Victor of the Viking claw was a charming fellow. He had Dupuytren’s Contracture – a northern European complaint where the fingers claw up and look devastatingly arthritic but, in fact, a slitting of tendons releases them back to a former straight state. Victor had had the job done before and was pretty chirpy about the whole thing. His little fingers were clawed into his palms but he brushed the malaise aside with a There are worse things that can happen. Our pre and post op carers were Julia (chatty) and Debbie (scatty). Both very pleasant and, appropriately, caring. We were all told to undress and put those surgical smocks on which make you feel vulnerable, emasculated. Then the self-shaving of the knee. Debbie provided me with a rumbling Remington and I was dispatched to the patients’ loo to reduce my hirsute manly patella to a bald, plucked chicken leg. Easy job. Then the wait.

Mr Oliver popped in to check us over and explain in his clear, calm fashion what he was about to do. He crouched down on his haunches and invited questions. When will I be able to do that again?, I asked. Smiles all round. I was second on the list and there was a delay because the morning session in theatre had overrun. No matter, we had the view over the countryside and, after Victor had entertained me for a while I returned to reading the autobiography of the 13th Duke of Bedford, a surprisingly brilliant read!

Mid afternoon, after a two-hour wait I was called. Michael, the porter took me down to theatre. I asked him how long he’d been working at Benenden. Ten years he said (he didn’t look old enough). I wanted to know what he liked about his job and the place. In the time it took to wheel me into the arms of the anaesthetist, I discovered, once again, what makes organisations tick. Michael has a short pleasant drive through the countryside from Tenterden to work. Tea and biscuits are free. The people – from consultants to porters are pleasant to work with. The Christmas party is free. Parking is free. Michael likes coming to work.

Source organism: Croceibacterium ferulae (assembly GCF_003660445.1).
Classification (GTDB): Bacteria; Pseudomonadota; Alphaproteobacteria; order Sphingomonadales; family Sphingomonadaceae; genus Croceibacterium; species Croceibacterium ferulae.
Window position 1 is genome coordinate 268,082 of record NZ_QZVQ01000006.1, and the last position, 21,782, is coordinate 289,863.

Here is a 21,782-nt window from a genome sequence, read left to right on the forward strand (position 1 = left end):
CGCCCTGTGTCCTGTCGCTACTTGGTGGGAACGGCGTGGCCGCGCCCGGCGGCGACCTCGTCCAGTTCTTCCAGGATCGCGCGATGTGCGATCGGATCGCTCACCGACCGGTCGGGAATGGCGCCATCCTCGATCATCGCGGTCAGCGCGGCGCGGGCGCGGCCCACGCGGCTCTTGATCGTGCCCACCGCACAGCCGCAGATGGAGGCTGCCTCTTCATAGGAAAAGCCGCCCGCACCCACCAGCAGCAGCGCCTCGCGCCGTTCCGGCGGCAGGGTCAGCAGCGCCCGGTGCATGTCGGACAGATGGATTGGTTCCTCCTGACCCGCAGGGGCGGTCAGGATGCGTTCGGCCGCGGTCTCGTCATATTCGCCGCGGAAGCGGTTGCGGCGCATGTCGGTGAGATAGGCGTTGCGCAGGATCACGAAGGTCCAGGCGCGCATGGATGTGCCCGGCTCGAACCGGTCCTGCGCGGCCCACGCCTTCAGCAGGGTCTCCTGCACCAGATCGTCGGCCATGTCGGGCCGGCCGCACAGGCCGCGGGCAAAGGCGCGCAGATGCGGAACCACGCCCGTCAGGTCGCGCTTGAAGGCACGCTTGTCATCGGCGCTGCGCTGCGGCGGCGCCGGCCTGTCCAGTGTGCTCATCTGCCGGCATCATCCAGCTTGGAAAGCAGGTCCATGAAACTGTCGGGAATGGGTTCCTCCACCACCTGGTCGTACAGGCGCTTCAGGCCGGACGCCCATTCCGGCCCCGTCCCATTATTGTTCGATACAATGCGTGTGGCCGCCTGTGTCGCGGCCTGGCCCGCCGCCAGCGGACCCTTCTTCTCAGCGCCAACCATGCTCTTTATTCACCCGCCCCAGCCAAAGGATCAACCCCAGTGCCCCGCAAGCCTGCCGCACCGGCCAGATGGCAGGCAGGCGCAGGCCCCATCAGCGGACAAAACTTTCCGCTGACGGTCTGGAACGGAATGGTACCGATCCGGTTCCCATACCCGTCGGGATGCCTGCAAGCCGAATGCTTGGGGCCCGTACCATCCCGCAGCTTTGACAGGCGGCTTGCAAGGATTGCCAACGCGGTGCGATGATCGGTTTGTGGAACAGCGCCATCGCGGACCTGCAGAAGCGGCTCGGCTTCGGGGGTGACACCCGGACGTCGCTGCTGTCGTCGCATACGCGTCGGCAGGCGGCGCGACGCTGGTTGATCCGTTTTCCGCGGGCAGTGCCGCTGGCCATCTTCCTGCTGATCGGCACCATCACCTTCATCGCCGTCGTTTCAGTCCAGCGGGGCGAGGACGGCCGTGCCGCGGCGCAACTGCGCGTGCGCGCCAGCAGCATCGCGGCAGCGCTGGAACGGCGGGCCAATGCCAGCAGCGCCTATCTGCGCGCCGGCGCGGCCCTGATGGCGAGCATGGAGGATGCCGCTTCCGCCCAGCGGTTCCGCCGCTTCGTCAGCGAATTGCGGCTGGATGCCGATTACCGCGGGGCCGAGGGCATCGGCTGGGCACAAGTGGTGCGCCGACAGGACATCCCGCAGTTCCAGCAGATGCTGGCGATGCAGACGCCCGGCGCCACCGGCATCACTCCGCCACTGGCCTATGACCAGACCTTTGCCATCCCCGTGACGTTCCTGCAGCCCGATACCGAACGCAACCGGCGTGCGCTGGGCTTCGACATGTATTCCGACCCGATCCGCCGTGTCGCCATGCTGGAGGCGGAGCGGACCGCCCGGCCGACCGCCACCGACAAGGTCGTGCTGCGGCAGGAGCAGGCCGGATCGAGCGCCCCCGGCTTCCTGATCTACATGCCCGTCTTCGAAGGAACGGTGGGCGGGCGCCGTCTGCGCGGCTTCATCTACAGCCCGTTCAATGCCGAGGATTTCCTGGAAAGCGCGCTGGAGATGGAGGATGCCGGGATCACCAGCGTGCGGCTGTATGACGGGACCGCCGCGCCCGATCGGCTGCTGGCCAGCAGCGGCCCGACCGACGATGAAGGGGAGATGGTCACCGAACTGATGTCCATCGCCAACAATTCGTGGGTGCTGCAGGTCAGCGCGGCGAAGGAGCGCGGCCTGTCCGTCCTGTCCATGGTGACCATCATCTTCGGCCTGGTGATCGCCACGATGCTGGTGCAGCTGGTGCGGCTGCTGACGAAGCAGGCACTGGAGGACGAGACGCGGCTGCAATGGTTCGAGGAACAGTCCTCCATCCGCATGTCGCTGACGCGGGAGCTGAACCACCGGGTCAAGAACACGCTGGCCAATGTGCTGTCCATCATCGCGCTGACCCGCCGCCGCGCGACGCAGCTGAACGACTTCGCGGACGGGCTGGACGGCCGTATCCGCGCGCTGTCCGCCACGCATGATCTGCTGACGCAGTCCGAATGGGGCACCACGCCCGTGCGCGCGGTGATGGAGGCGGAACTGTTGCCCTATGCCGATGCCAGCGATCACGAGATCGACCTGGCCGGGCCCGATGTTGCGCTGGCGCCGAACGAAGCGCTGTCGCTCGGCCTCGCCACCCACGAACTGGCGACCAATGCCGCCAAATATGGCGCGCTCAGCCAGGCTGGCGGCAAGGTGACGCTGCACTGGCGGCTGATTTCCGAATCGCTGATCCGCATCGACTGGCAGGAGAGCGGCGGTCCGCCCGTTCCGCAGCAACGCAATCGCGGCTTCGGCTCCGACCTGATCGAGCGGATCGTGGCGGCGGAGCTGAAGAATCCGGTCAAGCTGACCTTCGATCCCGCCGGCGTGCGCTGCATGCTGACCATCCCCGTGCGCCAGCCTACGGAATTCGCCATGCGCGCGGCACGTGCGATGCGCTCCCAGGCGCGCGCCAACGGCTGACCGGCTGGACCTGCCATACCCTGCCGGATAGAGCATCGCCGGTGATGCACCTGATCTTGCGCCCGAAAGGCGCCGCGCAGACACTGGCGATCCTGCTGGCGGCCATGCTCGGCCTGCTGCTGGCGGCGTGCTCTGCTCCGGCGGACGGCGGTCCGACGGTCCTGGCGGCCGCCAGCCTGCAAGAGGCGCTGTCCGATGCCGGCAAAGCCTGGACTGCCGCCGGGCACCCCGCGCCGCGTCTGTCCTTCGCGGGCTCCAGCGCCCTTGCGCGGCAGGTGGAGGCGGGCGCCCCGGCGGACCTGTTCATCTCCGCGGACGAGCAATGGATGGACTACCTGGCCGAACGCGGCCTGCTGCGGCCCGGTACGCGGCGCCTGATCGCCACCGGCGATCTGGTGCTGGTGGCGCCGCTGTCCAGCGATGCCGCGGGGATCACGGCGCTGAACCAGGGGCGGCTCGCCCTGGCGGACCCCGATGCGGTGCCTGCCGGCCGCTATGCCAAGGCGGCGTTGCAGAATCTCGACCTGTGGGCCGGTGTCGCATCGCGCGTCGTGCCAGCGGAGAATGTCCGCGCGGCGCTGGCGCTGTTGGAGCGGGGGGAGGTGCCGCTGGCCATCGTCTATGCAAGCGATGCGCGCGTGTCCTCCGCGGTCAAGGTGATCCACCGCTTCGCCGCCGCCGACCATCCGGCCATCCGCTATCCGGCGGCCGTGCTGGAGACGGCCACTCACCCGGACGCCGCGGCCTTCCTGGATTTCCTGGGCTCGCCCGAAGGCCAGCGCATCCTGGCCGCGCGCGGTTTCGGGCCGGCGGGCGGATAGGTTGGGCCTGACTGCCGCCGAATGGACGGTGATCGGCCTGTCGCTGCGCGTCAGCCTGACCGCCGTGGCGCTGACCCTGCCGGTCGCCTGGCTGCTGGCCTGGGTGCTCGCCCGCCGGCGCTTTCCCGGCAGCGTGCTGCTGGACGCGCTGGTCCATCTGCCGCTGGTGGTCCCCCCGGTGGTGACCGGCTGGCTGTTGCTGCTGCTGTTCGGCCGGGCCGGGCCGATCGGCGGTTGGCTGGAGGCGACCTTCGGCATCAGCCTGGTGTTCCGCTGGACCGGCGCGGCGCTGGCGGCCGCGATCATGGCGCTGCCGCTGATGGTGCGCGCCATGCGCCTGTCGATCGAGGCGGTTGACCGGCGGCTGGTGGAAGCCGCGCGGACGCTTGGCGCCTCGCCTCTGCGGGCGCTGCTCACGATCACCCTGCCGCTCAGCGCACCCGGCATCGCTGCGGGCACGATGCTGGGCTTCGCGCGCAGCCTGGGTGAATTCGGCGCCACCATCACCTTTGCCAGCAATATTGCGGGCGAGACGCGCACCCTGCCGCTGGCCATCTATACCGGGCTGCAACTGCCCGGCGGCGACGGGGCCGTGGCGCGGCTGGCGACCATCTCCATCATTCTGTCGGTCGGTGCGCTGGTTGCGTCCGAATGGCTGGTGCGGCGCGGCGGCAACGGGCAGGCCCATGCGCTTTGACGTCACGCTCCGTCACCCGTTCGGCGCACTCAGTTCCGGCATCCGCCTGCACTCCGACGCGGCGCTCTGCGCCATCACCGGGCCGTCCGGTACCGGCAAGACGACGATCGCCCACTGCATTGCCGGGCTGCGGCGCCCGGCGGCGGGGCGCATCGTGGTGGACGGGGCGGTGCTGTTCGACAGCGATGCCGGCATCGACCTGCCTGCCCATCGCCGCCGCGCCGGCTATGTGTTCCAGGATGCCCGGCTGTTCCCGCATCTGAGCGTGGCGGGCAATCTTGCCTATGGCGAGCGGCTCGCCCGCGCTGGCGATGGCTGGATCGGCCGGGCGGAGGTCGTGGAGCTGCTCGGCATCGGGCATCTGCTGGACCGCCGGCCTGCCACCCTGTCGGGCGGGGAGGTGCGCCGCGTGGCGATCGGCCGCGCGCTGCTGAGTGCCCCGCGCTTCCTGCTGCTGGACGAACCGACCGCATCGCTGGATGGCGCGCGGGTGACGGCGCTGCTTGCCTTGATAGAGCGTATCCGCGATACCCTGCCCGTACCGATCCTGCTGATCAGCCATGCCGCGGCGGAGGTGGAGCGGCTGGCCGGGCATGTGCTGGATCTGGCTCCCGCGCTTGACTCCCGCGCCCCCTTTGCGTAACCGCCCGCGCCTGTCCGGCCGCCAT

I have only had two general anaesthetics but I love the moment when the knock-out serum seeps into the vein on the back of your hand and you know you’re about to go….And then the wake up..already back where I started in pre-op. Victor had just gone down and I was not to seem his unclawed hand. Pity. Debbie brought tea and a sandwich. Ken, who had had his shoulder pinned was going home. 7.30pm. And here came Mr Oliver with pictures of the inside of my knee and explanations of what he had done. ‘Go home and have a glass of wine,’ I said.

‘I’m on my way, just need to check on Victor.’